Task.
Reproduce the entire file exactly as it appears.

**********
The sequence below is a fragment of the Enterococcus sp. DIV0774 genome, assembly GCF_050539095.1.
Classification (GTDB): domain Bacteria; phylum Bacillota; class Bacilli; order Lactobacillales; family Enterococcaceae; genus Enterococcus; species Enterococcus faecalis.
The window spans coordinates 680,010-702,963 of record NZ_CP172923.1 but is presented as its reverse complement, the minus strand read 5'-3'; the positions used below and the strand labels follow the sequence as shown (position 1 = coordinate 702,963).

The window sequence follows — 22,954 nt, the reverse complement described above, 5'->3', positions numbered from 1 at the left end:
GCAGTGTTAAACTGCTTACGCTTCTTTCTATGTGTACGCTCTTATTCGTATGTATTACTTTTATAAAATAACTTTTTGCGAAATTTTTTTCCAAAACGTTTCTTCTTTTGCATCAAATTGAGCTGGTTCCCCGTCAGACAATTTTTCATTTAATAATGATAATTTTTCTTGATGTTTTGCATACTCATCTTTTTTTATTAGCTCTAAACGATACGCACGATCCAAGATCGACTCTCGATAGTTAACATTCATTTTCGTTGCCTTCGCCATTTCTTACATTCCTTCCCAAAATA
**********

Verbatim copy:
The sequence below is a fragment of the Enterococcus sp. DIV0774 genome, assembly GCF_050539095.1.
Classification (GTDB): domain Bacteria; phylum Bacillota; class Bacilli; order Lactobacillales; family Enterococcaceae; genus Enterococcus; species Enterococcus faecalis.
The window spans coordinates 680,010-702,963 of record NZ_CP172923.1 but is presented as its reverse complement, the minus strand read 5'-3'; the positions used below and the strand labels follow the sequence as shown (position 1 = coordinate 702,963).

The window sequence follows — 22,954 nt, the reverse complement described above, 5'->3', positions numbered from 1 at the left end:
GCAGTGTTAAACTGCTTACGCTTCTTTCTATGTGTACGCTCTTATTCGTATGTATTACTTTTATAAAATAACTTTTTGCGAAATTTTTTTCCAAAACGTTTCTTCTTTTGCATCAAATTGAGCTGGTTCCCCGTCAGACAATTTTTCATTTAATAATGATAATTTTTCTTGATGTTTTGCATACTCATCTTTTTTTATTAGCTCTAAACGATACGCACGATCCAAGATCGACTCTCGATAGTTAACATTCATTTTCGTTGCCTTCGCCATTTCTTACATTCCTTCCCAAAATA